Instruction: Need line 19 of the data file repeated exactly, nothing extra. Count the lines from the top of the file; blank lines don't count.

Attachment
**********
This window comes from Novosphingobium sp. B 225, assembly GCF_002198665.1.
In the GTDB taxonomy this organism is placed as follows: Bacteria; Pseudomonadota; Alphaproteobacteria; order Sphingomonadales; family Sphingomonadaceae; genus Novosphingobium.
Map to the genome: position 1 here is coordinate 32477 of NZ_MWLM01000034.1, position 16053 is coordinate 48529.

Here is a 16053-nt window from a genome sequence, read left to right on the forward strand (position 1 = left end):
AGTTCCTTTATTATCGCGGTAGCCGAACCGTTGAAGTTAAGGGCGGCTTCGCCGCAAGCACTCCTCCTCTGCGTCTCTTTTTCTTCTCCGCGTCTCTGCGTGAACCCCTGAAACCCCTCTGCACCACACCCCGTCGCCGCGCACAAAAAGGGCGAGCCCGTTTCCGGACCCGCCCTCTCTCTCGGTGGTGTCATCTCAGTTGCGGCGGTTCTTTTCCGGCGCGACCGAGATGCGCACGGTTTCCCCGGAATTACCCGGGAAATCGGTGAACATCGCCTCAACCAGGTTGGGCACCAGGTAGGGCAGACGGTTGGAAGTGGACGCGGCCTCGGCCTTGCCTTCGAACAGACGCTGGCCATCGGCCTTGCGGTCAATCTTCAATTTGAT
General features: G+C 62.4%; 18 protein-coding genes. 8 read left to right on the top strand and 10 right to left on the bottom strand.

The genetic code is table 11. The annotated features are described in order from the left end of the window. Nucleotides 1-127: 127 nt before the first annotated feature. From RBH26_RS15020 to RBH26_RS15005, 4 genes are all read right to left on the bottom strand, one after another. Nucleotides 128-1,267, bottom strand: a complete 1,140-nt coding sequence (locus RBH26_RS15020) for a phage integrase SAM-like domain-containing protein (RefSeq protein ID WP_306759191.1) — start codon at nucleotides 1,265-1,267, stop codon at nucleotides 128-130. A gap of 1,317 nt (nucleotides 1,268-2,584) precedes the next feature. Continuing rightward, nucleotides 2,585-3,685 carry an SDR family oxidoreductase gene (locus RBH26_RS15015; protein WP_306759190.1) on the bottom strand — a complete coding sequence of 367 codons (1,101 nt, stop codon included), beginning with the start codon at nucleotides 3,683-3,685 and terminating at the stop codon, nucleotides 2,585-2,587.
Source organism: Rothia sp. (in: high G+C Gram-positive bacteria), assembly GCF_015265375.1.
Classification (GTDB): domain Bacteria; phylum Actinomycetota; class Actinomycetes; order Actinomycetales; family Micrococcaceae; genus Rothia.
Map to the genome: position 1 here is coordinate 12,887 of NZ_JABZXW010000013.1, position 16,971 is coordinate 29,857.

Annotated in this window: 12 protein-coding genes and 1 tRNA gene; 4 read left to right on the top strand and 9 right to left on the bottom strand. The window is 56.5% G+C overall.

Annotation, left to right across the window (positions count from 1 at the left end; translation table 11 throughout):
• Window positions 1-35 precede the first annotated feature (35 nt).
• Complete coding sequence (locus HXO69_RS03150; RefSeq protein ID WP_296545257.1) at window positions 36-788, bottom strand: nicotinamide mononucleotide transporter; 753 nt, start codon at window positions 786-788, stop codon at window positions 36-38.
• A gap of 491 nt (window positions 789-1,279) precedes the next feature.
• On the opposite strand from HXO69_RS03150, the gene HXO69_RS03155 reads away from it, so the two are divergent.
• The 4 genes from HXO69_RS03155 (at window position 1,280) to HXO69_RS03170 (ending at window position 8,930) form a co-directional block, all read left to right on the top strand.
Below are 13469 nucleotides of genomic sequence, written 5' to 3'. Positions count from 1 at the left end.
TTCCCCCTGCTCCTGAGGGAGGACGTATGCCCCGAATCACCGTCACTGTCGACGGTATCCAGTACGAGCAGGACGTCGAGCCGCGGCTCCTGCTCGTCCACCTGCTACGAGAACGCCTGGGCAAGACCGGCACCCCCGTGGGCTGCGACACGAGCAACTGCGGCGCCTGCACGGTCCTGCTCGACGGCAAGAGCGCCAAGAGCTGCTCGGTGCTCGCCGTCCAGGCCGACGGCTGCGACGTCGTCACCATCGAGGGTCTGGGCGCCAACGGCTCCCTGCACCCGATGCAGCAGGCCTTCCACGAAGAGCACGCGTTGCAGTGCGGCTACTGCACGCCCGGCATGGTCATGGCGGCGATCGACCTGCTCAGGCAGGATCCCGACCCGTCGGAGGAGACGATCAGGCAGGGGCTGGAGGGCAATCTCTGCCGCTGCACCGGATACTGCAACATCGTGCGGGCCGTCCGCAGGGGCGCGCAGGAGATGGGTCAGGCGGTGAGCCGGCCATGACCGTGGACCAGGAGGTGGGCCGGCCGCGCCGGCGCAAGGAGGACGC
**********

TTCCCCCTGCTCCTGAGGGAGGACGTATGCCCCGAATCACCGTCACTGTCGACGGTATCCAGTACGAGCAGGACGTCGAGCCGCGGCTCCTGCTCGTCCACCTGCTACGAGAACGCCTGGGCAAGACCGGCACCCCCGTGGGCTGCGACACGAGCAACTGCGGCGCCTGCACGGTCCTGCTCGACGGCAAGAGCGCCAAGAGCTGCTCGGTGCTCGCCGTCCAGGCCGACGGCTGCGACGTCGTCACCATCGAGGGTCTGGGCGCCAACGGCTCCCTGCACCCGATGCAGCAGGCCTTCCACGAAGAGCACGCGTTGCAGTGCGGCTACTGCACGCCCGGCATGGTCATGGCGGCGATCGACCTGCTCAGGCAGGATCCCGACCCGTCGGAGGAGACGATCAGGCAGGGGCTGGAGGGCAATCTCTGCCGCTGCACCGGATACTGCAACATCGTGCGGGCCGTCCGCAGGGGCGCGCAGGAGATGGGTCAGGCGGTGAGCCGGCCATGACCGTGGACCAGGAGGTGGGCCGGCCGCGCCGGCGCAAGGAGGACGC